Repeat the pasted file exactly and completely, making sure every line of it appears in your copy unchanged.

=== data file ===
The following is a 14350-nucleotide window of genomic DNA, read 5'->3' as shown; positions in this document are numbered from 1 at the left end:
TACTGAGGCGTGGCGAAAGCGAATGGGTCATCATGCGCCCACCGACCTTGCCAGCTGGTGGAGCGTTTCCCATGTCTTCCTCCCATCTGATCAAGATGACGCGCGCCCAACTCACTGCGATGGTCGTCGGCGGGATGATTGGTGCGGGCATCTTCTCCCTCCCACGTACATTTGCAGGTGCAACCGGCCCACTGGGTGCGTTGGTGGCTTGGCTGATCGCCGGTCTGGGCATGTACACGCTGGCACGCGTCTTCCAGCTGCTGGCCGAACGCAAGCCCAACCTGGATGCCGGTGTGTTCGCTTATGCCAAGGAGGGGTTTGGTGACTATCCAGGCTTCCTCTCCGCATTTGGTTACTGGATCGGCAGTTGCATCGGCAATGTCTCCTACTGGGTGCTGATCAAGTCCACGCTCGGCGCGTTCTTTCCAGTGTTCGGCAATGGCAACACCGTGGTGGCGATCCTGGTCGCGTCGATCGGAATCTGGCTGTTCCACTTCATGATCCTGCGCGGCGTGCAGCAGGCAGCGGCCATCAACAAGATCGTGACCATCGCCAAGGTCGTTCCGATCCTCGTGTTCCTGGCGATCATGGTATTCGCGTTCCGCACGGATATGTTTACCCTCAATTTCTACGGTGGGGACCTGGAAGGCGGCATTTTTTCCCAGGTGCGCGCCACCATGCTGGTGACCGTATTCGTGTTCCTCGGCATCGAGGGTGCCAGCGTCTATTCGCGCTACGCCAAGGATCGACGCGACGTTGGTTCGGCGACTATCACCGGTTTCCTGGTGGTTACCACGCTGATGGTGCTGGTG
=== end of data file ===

The following is a 14350-nucleotide window of genomic DNA, read 5'->3' as shown; positions in this document are numbered from 1 at the left end:
TACTGAGGCGTGGCGAAAGCGAATGGGTCATCATGCGCCCACCGACCTTGCCAGCTGGTGGAGCGTTTCCCATGTCTTCCTCCCATCTGATCAAGATGACGCGCGCCCAACTCACTGCGATGGTCGTCGGCGGGATGATTGGTGCGGGCATCTTCTCCCTCCCACGTACATTTGCAGGTGCAACCGGCCCACTGGGTGCGTTGGTGGCTTGGCTGATCGCCGGTCTGGGCATGTACACGCTGGCACGCGTCTTCCAGCTGCTGGCCGAACGCAAGCCCAACCTGGATGCCGGTGTGTTCGCTTATGCCAAGGAGGGGTTTGGTGACTATCCAGGCTTCCTCTCCGCATTTGGTTACTGGATCGGCAGTTGCATCGGCAATGTCTCCTACTGGGTGCTGATCAAGTCCACGCTCGGCGCGTTCTTTCCAGTGTTCGGCAATGGCAACACCGTGGTGGCGATCCTGGTCGCGTCGATCGGAATCTGGCTGTTCCACTTCATGATCCTGCGCGGCGTGCAGCAGGCAGCGGCCATCAACAAGATCGTGACCATCGCCAAGGTCGTTCCGATCCTCGTGTTCCTGGCGATCATGGTATTCGCGTTCCGCACGGATATGTTTACCCTCAATTTCTACGGTGGGGACCTGGAAGGCGGCATTTTTTCCCAGGTGCGCGCCACCATGCTGGTGACCGTATTCGTGTTCCTCGGCATCGAGGGTGCCAGCGTCTATTCGCGCTACGCCAAGGATCGACGCGACGTTGGTTCGGCGACTATCACCGGTTTCCTGGTGGTTACCACGCTGATGGTGCTGGTG